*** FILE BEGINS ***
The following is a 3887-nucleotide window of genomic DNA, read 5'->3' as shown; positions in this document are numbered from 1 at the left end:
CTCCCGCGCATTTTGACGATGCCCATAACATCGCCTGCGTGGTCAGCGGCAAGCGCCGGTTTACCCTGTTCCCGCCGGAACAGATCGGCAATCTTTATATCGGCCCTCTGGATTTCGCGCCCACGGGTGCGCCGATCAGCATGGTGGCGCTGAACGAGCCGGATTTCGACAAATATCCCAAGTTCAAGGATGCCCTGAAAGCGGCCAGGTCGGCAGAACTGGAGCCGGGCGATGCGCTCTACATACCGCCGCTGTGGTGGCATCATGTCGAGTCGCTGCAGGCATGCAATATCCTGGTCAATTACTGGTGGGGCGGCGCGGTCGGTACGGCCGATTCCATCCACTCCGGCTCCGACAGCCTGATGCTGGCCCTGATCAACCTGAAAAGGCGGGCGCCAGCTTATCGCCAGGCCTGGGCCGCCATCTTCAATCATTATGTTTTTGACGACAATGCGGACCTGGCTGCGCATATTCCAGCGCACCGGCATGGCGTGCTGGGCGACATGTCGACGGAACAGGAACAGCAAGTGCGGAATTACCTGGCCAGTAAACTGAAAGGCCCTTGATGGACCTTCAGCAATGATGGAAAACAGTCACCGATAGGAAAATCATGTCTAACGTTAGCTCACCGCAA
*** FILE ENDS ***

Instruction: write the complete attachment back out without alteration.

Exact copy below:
The following is a 3887-nucleotide window of genomic DNA, read 5'->3' as shown; positions in this document are numbered from 1 at the left end:
CTCCCGCGCATTTTGACGATGCCCATAACATCGCCTGCGTGGTCAGCGGCAAGCGCCGGTTTACCCTGTTCCCGCCGGAACAGATCGGCAATCTTTATATCGGCCCTCTGGATTTCGCGCCCACGGGTGCGCCGATCAGCATGGTGGCGCTGAACGAGCCGGATTTCGACAAATATCCCAAGTTCAAGGATGCCCTGAAAGCGGCCAGGTCGGCAGAACTGGAGCCGGGCGATGCGCTCTACATACCGCCGCTGTGGTGGCATCATGTCGAGTCGCTGCAGGCATGCAATATCCTGGTCAATTACTGGTGGGGCGGCGCGGTCGGTACGGCCGATTCCATCCACTCCGGCTCCGACAGCCTGATGCTGGCCCTGATCAACCTGAAAAGGCGGGCGCCAGCTTATCGCCAGGCCTGGGCCGCCATCTTCAATCATTATGTTTTTGACGACAATGCGGACCTGGCTGCGCATATTCCAGCGCACCGGCATGGCGTGCTGGGCGACATGTCGACGGAACAGGAACAGCAAGTGCGGAATTACCTGGCCAGTAAACTGAAAGGCCCTTGATGGACCTTCAGCAATGATGGAAAACAGTCACCGATAGGAAAATCATGTCTAACGTTAGCTCACCGCAA